Partitioning the Philippines - Is It Desirable? Is It Realistic? A Scholarly Conversation
Poverty, inequality, and corruption plague the Philippines six decades after independence. Of the past five presidents, only one took office and left it without military intervention, and he was a general. In his controversial book, A Country of Our Own (2004), David Martinez describes the Philippines as a failed state. The country in his eyes comprises five regions ("nations"): Cordillera, Luzon, The Visayas, Mindanao, and Bangsamoro. He proposes holding legally binding referenda in each of these places to determine whether those who live there wish to remain inside the Philippines or form their own independent country. In a conversation moderated by Stanford's Don Emmerson, Martinez and the Filipinist scholar Lela Noble will examine arguments and evidence relevant to a crucial question: Is the nation-state project still valid for the Philippines?
David C. Martinez was born in the Philippines. At law school in Silliman University he was a medal-winning debater. He became an activist lawyer, was briefly detained when then-President Marcos declared martial law, fled the Philippines, and eventually reached the US, where he now resides. His essays have appeared in the Philippines Free Press among other publications, and he is a prize-winning author of fiction and poetry as well.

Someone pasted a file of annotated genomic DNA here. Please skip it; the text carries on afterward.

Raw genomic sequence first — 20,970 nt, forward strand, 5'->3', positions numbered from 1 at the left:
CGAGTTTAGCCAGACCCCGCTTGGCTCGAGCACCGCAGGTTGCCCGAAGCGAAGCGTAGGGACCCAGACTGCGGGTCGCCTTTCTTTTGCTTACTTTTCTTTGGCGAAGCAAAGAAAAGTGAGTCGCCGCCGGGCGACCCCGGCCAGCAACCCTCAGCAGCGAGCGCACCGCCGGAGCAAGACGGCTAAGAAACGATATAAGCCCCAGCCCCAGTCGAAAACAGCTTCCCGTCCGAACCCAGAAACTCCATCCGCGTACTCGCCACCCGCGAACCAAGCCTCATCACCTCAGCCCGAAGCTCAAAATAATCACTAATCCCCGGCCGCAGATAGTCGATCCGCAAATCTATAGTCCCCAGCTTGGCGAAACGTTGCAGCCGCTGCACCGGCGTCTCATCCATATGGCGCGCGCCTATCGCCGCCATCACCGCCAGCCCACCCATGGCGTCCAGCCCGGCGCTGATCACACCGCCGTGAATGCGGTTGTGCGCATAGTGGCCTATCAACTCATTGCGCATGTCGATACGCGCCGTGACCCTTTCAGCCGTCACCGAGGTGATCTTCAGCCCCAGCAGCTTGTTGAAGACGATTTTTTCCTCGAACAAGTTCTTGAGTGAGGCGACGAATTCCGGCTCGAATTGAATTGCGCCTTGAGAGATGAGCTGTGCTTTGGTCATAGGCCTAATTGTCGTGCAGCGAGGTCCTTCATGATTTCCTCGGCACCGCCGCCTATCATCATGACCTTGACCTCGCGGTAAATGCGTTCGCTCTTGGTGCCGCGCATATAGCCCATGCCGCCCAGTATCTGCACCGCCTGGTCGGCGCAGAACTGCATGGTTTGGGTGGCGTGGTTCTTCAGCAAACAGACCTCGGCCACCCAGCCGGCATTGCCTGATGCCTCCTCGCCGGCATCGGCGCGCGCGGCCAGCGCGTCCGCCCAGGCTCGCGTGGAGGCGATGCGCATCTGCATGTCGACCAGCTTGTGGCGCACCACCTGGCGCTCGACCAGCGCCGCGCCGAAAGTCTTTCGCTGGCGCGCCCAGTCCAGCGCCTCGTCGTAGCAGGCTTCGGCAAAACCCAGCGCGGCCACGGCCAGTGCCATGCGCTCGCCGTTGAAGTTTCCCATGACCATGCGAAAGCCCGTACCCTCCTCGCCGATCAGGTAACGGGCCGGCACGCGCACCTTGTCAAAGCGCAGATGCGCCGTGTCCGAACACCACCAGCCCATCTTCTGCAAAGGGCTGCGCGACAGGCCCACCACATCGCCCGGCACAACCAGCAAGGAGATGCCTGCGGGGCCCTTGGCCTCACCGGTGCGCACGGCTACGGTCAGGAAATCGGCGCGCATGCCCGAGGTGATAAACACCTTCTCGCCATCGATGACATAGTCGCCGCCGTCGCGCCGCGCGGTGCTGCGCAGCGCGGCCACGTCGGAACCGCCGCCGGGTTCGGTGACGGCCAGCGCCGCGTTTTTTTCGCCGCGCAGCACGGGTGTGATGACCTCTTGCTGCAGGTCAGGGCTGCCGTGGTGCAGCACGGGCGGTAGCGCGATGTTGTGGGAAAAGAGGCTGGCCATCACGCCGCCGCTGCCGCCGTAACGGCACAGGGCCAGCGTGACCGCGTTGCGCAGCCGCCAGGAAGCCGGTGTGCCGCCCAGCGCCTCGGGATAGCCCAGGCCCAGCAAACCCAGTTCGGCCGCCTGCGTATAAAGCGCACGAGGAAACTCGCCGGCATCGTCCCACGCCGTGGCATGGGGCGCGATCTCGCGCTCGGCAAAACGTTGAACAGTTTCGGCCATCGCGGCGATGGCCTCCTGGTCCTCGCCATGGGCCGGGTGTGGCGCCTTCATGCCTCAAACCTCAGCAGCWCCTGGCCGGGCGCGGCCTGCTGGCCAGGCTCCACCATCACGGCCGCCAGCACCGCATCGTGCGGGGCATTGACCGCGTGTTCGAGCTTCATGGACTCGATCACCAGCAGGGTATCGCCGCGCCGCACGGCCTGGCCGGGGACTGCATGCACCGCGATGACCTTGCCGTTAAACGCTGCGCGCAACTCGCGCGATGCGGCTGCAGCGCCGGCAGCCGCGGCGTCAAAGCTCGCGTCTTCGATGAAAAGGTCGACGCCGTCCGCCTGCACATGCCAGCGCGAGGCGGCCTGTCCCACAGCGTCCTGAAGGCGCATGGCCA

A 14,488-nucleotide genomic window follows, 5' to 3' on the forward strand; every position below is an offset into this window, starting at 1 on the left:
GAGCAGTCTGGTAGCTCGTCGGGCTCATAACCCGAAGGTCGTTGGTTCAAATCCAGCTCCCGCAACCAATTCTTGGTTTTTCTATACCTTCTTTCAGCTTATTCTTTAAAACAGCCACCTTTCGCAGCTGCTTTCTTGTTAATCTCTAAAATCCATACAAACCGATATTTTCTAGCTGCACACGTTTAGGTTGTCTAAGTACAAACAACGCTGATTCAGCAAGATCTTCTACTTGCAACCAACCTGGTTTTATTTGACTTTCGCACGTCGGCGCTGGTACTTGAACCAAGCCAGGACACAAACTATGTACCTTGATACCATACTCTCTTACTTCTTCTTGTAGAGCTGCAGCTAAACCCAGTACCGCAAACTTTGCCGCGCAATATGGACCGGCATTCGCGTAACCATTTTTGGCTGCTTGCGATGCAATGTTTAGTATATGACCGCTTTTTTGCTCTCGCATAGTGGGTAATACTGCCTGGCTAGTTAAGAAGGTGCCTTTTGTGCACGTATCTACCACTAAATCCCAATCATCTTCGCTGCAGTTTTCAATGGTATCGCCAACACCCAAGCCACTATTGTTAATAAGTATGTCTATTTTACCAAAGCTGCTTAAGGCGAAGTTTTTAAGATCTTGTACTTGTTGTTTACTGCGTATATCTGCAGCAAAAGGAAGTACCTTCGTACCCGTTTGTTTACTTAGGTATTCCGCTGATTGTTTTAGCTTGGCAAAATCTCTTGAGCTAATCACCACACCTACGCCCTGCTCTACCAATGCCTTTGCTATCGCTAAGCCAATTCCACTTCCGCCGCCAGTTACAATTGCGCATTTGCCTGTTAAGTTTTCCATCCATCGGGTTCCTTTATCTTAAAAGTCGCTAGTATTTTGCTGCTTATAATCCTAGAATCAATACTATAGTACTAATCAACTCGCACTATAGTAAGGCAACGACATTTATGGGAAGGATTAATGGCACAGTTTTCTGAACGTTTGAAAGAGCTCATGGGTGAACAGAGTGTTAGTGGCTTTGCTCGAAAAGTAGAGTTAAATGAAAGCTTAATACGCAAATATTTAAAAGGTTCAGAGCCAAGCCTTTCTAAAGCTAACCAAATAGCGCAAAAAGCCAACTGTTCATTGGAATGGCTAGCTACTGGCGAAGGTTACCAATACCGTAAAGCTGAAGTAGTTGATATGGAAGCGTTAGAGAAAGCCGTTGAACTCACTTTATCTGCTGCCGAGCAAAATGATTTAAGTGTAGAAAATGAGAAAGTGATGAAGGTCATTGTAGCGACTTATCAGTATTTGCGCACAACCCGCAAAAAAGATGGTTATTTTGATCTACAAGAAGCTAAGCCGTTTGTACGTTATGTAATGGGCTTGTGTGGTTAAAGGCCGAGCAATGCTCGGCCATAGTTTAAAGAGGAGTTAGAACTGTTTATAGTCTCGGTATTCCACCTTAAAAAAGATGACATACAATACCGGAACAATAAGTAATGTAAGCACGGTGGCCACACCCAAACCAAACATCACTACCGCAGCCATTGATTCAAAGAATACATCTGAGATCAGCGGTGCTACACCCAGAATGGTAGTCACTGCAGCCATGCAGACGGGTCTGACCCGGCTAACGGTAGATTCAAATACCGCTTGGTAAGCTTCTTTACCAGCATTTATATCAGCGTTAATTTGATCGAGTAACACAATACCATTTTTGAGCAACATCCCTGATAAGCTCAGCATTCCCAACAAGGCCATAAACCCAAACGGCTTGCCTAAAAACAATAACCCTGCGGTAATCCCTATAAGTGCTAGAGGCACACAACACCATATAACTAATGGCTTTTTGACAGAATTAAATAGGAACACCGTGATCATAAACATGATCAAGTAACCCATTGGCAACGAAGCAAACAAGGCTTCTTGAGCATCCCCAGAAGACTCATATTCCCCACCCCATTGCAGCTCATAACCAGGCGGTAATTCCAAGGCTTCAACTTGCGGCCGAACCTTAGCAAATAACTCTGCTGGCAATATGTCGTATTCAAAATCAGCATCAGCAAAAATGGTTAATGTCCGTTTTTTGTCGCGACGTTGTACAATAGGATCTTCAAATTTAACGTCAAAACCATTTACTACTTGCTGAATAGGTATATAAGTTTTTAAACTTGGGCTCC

Lela Noble has written extensively on the Philippines. Her authored or edited books include Organizing for Democracy: NGOs, Civil Society, and the Philippine State (1998); Philippine Policy toward Sabah: A Claim to Independence (1977), and her articles have appeared in such journals as Asian Survey and Solidarity. From 1996 to 2002, she was dean of the College of Social Sciences at San Jose State. Her PhD is from the Fletcher School of Law and Diplomacy.